Sunday, October 6, 2013



THE IMPORTANCE OF READING TO YOUR CHILD

 

One of the best and least expensive gifts that a parent can bestow upon their child is the gift of reading. Reading to your preschool child not only helps lead to success in kindergarten but throughout your child's entire life. In fact, according to the Association of Ohio School, "The single most important thing that influences primary grade reading achievement is having someone read to a child on a regular basis."

Being a good parent requires consistency, support and the ability to set forth a good example for the child to follow (among many other things). Set an example for your child by reading everyday. From a 1998 study by the American Guidance Service, Inc.: "Children who see their parents reading tend to be better readers themselves."

Read to your child at least fifteen minutes each day. It doesn't matter what you read. Chances are good that if you are interested in something, your child will be too. Read the sports page, a gardening magazine, comic strips or even poetry. It is not important so much that your child comprehends what is being read as much as it is for your child to see that you are enjoying the act of reading. If your child observes you not only reading it, but enjoying it, they will likely begin to imitate the act themselves. You may catch them "reading" to their toys or friends. They may even pick up a book or magazine and make up a great story that they "read" to you out loud. Encourage this type of activity in your child. Your child is learning to read in this way, even if they do not yet recognize the words.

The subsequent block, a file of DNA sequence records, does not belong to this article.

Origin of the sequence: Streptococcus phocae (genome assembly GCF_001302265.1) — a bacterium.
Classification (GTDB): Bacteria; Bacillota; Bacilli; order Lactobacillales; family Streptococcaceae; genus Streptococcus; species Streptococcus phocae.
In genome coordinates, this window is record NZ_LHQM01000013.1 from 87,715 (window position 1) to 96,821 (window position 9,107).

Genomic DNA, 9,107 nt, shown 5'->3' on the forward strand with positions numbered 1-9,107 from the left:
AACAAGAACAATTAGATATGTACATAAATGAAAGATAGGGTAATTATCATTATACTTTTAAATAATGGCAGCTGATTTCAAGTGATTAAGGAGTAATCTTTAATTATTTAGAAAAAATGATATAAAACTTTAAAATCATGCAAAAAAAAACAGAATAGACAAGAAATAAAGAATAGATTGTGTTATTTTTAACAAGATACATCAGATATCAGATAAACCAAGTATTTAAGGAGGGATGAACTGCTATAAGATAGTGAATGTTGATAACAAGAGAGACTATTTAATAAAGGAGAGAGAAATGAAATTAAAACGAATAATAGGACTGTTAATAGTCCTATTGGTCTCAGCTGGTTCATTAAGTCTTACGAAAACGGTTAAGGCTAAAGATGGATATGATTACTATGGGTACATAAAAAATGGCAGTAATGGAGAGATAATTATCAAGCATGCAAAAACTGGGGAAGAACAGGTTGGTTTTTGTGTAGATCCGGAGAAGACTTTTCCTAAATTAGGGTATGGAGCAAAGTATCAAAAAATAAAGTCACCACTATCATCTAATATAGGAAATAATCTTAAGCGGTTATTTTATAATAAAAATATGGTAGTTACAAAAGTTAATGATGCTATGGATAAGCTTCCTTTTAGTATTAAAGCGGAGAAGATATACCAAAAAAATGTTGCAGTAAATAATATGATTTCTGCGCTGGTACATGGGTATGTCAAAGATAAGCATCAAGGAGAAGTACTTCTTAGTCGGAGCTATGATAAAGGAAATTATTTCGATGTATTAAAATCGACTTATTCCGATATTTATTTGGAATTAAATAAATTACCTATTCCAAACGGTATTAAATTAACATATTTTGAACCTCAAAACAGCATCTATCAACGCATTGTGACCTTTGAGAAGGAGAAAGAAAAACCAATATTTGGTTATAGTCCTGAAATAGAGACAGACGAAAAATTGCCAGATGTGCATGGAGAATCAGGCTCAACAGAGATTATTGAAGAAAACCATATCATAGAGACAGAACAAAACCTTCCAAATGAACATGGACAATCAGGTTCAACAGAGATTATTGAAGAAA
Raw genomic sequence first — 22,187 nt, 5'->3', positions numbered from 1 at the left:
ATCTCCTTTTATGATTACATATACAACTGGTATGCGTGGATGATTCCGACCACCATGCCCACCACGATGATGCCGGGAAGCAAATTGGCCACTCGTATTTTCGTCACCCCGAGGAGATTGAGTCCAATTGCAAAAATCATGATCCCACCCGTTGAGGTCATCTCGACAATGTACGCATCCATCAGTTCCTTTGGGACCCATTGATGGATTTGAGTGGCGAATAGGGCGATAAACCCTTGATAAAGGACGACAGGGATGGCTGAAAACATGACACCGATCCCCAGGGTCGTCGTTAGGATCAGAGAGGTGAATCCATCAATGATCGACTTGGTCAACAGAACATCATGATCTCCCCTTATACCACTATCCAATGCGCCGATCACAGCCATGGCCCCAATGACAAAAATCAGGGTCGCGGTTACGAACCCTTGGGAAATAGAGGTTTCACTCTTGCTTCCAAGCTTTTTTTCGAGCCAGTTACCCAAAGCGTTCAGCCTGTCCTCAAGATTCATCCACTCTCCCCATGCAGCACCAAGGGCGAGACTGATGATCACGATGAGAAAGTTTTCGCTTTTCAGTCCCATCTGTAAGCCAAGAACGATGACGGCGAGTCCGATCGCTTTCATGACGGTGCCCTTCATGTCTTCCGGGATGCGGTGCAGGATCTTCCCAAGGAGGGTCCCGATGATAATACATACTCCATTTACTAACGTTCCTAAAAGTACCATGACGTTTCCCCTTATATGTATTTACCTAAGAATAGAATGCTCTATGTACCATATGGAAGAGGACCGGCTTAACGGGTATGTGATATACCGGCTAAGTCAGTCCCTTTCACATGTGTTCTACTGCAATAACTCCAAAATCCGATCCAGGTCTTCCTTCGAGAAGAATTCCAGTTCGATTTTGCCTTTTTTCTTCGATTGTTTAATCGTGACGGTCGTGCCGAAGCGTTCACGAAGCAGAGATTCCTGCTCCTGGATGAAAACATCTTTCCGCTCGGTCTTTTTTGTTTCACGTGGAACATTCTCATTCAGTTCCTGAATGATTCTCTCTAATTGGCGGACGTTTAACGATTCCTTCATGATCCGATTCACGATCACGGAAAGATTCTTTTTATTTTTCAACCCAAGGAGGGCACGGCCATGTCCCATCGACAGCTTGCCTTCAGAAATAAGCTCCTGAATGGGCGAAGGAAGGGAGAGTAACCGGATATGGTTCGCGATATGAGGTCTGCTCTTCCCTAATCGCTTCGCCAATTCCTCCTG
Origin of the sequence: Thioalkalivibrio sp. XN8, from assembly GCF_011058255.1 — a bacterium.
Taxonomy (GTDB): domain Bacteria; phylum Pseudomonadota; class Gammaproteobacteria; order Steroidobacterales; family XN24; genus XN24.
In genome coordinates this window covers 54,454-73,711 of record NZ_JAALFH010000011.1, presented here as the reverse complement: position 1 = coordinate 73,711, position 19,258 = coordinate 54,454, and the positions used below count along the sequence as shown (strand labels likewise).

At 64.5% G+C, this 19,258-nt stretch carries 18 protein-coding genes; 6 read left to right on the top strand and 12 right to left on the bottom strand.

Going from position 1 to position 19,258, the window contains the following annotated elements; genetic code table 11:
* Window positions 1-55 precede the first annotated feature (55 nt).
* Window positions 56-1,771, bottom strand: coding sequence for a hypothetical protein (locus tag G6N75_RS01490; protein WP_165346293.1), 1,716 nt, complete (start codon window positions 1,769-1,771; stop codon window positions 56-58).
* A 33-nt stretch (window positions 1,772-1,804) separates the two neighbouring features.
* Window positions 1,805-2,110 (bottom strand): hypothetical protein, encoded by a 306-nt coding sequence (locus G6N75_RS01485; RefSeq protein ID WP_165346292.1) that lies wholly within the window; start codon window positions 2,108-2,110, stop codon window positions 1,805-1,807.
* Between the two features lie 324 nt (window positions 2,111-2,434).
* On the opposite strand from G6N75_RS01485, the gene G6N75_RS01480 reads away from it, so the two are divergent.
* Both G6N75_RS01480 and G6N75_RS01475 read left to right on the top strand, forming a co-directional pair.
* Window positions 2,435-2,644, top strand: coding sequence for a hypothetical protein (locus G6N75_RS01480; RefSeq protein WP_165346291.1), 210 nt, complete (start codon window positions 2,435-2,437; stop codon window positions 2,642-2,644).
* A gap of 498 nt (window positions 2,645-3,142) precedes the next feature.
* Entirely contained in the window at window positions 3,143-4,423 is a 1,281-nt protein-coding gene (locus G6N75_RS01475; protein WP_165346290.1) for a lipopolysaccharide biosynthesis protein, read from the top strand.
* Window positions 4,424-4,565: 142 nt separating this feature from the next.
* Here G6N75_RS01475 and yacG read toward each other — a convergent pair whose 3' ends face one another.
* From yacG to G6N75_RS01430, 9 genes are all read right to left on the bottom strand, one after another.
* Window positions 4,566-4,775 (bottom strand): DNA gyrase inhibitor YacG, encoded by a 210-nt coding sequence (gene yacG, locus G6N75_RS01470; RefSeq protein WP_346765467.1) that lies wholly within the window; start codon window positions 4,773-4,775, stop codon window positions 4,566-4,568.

Here are some tips to make reading enjoyable for your child:

* Create a quiet, comfortable space with pillows, a favorite blanket and soft lighting.

*Make reading a special time to cuddle and connect with your child.

*Occasionally substitute your child's name for the lead character's name.

*Use funny voices for each character.

*Take trips to the library to pick out books that you'll read together.

*Write a story together and read it often.

*Read advertisements, billboards, license plates, street signs, etc. These activities provide opportunities to share reading skills with your child.

*Act out stories as if they were a play.

*Read a favorite story into a tape recorder so that your child may listen to it often.

*Send letters to your child through the mail or let him/her "read" the junk mail.

As parents, it is our duty to help our children develop a love for reading that will lead to a strong foundation for later success in life. It is so simple, so important and such a wonderful gift to share.
Thanks,

Ms. Nora

Lower Elementary Coordinator

 

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